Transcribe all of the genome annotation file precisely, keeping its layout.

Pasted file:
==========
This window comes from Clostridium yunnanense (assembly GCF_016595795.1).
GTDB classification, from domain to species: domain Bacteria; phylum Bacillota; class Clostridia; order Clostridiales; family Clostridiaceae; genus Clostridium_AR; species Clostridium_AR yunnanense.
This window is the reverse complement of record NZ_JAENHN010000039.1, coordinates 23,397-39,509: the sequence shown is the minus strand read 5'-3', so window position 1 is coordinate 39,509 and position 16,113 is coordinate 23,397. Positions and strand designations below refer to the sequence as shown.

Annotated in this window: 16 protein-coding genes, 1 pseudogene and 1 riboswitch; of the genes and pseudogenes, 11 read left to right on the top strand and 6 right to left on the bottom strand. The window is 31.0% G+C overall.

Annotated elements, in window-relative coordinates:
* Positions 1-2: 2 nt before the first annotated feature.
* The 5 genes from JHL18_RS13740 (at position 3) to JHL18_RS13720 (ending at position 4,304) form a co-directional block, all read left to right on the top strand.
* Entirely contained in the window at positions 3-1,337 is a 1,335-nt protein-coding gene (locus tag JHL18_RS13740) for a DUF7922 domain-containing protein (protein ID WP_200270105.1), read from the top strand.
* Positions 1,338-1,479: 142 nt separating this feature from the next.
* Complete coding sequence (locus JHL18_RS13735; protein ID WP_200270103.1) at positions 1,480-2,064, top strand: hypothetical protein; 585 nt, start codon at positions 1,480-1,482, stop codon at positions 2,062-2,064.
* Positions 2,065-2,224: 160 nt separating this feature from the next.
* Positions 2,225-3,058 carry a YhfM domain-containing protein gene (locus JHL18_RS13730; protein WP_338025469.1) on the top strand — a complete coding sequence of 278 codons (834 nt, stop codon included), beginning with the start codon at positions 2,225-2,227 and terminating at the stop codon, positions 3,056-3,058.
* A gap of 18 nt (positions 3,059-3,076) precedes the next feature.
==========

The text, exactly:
This window comes from Clostridium yunnanense (assembly GCF_016595795.1).
GTDB classification, from domain to species: domain Bacteria; phylum Bacillota; class Clostridia; order Clostridiales; family Clostridiaceae; genus Clostridium_AR; species Clostridium_AR yunnanense.
This window is the reverse complement of record NZ_JAENHN010000039.1, coordinates 23,397-39,509: the sequence shown is the minus strand read 5'-3', so window position 1 is coordinate 39,509 and position 16,113 is coordinate 23,397. Positions and strand designations below refer to the sequence as shown.

Annotated in this window: 16 protein-coding genes, 1 pseudogene and 1 riboswitch; of the genes and pseudogenes, 11 read left to right on the top strand and 6 right to left on the bottom strand. The window is 31.0% G+C overall.

Annotated elements, in window-relative coordinates:
* Positions 1-2: 2 nt before the first annotated feature.
* The 5 genes from JHL18_RS13740 (at position 3) to JHL18_RS13720 (ending at position 4,304) form a co-directional block, all read left to right on the top strand.
* Entirely contained in the window at positions 3-1,337 is a 1,335-nt protein-coding gene (locus tag JHL18_RS13740) for a DUF7922 domain-containing protein (protein ID WP_200270105.1), read from the top strand.
* Positions 1,338-1,479: 142 nt separating this feature from the next.
* Complete coding sequence (locus JHL18_RS13735; protein ID WP_200270103.1) at positions 1,480-2,064, top strand: hypothetical protein; 585 nt, start codon at positions 1,480-1,482, stop codon at positions 2,062-2,064.
* Positions 2,065-2,224: 160 nt separating this feature from the next.
* Positions 2,225-3,058 carry a YhfM domain-containing protein gene (locus JHL18_RS13730; protein WP_338025469.1) on the top strand — a complete coding sequence of 278 codons (834 nt, stop codon included), beginning with the start codon at positions 2,225-2,227 and terminating at the stop codon, positions 3,056-3,058.
* A gap of 18 nt (positions 3,059-3,076) precedes the next feature.